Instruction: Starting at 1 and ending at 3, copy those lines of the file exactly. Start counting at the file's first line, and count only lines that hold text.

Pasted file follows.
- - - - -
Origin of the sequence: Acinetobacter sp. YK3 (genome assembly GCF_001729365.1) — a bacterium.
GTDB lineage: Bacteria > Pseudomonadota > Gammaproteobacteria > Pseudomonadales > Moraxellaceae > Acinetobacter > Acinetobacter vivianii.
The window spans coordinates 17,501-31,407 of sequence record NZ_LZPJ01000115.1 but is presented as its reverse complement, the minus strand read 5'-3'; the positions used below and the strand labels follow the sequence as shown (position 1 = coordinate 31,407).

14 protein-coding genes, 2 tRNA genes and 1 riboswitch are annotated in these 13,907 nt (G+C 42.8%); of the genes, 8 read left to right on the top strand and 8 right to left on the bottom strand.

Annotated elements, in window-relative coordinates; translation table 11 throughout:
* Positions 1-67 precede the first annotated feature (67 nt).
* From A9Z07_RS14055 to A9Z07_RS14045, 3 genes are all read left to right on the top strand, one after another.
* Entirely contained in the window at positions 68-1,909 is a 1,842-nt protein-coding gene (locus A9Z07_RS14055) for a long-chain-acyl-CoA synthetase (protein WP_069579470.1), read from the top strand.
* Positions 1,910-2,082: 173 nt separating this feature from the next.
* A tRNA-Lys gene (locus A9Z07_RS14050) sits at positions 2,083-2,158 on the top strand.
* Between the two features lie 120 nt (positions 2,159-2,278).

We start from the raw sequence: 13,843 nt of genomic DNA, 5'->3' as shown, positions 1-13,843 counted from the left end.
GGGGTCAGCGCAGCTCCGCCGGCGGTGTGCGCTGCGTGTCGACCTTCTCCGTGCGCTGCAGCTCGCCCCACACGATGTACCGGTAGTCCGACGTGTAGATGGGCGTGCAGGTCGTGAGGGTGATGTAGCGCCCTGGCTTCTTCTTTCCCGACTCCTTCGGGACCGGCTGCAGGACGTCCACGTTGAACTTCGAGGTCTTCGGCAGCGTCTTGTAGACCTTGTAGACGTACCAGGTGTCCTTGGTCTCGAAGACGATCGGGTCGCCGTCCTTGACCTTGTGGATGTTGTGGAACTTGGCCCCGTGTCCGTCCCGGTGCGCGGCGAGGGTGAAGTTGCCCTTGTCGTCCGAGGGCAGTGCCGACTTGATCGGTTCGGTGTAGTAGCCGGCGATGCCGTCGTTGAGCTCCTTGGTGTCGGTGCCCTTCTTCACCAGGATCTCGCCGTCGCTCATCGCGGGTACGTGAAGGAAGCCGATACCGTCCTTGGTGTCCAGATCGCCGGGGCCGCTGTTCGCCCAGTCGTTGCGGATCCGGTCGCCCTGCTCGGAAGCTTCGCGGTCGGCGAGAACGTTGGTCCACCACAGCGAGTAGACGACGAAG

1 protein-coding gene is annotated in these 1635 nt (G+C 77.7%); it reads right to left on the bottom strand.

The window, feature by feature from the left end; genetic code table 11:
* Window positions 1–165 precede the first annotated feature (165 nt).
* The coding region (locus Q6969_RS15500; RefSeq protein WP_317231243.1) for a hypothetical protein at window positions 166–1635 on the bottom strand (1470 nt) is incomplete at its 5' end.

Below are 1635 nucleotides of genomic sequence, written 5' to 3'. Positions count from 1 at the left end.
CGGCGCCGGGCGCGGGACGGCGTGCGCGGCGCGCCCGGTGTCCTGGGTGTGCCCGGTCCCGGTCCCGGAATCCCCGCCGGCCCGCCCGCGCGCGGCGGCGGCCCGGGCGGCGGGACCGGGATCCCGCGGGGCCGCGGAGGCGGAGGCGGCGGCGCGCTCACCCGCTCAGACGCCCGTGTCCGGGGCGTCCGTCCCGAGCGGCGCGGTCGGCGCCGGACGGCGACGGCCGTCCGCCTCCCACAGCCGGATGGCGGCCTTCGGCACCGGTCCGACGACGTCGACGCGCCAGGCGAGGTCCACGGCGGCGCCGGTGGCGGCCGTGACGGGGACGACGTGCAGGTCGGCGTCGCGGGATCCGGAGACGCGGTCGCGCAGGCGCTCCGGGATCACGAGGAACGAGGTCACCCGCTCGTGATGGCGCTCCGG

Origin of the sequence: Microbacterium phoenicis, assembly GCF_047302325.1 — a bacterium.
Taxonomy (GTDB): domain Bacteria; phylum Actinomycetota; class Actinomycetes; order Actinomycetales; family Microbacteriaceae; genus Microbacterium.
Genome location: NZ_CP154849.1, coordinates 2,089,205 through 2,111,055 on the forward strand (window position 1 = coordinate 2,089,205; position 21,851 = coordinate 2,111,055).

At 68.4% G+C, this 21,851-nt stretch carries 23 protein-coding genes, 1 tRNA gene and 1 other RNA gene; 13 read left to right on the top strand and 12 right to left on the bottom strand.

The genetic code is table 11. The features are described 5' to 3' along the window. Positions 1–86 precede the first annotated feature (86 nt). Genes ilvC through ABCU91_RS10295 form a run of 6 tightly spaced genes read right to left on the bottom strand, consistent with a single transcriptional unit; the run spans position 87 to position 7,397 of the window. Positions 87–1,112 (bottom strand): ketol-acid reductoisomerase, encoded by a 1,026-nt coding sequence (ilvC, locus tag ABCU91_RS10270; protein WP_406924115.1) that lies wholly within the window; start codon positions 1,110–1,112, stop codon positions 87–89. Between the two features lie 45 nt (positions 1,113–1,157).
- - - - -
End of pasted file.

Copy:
Origin of the sequence: Acinetobacter sp. YK3 (genome assembly GCF_001729365.1) — a bacterium.
GTDB lineage: Bacteria > Pseudomonadota > Gammaproteobacteria > Pseudomonadales > Moraxellaceae > Acinetobacter > Acinetobacter vivianii.
The window spans coordinates 17,501-31,407 of sequence record NZ_LZPJ01000115.1 but is presented as its reverse complement, the minus strand read 5'-3'; the positions used below and the strand labels follow the sequence as shown (position 1 = coordinate 31,407).